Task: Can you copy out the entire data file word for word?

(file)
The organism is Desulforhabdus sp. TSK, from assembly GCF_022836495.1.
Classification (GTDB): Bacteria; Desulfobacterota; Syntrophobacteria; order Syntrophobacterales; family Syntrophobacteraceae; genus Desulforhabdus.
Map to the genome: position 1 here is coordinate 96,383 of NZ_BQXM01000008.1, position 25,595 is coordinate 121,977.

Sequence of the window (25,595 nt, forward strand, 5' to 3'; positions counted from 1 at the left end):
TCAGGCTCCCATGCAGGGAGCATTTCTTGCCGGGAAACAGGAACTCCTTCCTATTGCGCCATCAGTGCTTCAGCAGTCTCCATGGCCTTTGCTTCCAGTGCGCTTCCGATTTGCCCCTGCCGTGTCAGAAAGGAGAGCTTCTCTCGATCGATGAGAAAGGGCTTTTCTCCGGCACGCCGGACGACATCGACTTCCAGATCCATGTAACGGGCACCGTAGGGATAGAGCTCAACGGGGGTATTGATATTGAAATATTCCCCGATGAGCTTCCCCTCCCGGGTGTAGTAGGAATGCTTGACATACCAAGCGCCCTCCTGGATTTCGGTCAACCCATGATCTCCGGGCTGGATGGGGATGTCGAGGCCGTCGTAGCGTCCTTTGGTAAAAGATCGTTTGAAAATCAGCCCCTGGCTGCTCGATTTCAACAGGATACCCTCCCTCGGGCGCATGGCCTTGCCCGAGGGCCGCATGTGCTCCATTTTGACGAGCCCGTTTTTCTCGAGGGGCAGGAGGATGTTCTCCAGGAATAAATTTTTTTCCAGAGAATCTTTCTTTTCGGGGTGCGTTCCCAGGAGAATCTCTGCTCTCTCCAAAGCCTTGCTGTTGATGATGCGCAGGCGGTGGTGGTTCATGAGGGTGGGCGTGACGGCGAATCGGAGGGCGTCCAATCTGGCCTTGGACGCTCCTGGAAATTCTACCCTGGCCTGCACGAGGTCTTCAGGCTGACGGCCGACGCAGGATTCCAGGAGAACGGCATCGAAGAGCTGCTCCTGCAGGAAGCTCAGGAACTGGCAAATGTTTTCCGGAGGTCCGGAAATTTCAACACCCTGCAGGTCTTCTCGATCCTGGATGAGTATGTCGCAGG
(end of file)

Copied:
The organism is Desulforhabdus sp. TSK, from assembly GCF_022836495.1.
Classification (GTDB): Bacteria; Desulfobacterota; Syntrophobacteria; order Syntrophobacterales; family Syntrophobacteraceae; genus Desulforhabdus.
Map to the genome: position 1 here is coordinate 96,383 of NZ_BQXM01000008.1, position 25,595 is coordinate 121,977.

Sequence of the window (25,595 nt, forward strand, 5' to 3'; positions counted from 1 at the left end):
TCAGGCTCCCATGCAGGGAGCATTTCTTGCCGGGAAACAGGAACTCCTTCCTATTGCGCCATCAGTGCTTCAGCAGTCTCCATGGCCTTTGCTTCCAGTGCGCTTCCGATTTGCCCCTGCCGTGTCAGAAAGGAGAGCTTCTCTCGATCGATGAGAAAGGGCTTTTCTCCGGCACGCCGGACGACATCGACTTCCAGATCCATGTAACGGGCACCGTAGGGATAGAGCTCAACGGGGGTATTGATATTGAAATATTCCCCGATGAGCTTCCCCTCCCGGGTGTAGTAGGAATGCTTGACATACCAAGCGCCCTCCTGGATTTCGGTCAACCCATGATCTCCGGGCTGGATGGGGATGTCGAGGCCGTCGTAGCGTCCTTTGGTAAAAGATCGTTTGAAAATCAGCCCCTGGCTGCTCGATTTCAACAGGATACCCTCCCTCGGGCGCATGGCCTTGCCCGAGGGCCGCATGTGCTCCATTTTGACGAGCCCGTTTTTCTCGAGGGGCAGGAGGATGTTCTCCAGGAATAAATTTTTTTCCAGAGAATCTTTCTTTTCGGGGTGCGTTCCCAGGAGAATCTCTGCTCTCTCCAAAGCCTTGCTGTTGATGATGCGCAGGCGGTGGTGGTTCATGAGGGTGGGCGTGACGGCGAATCGGAGGGCGTCCAATCTGGCCTTGGACGCTCCTGGAAATTCTACCCTGGCCTGCACGAGGTCTTCAGGCTGACGGCCGACGCAGGATTCCAGGAGAACGGCATCGAAGAGCTGCTCCTGCAGGAAGCTCAGGAACTGGCAAATGTTTTCCGGAGGTCCGGAAATTTCAACACCCTGCAGGTCTTCTCGATCCTGGATGAGTATGTCGCAGG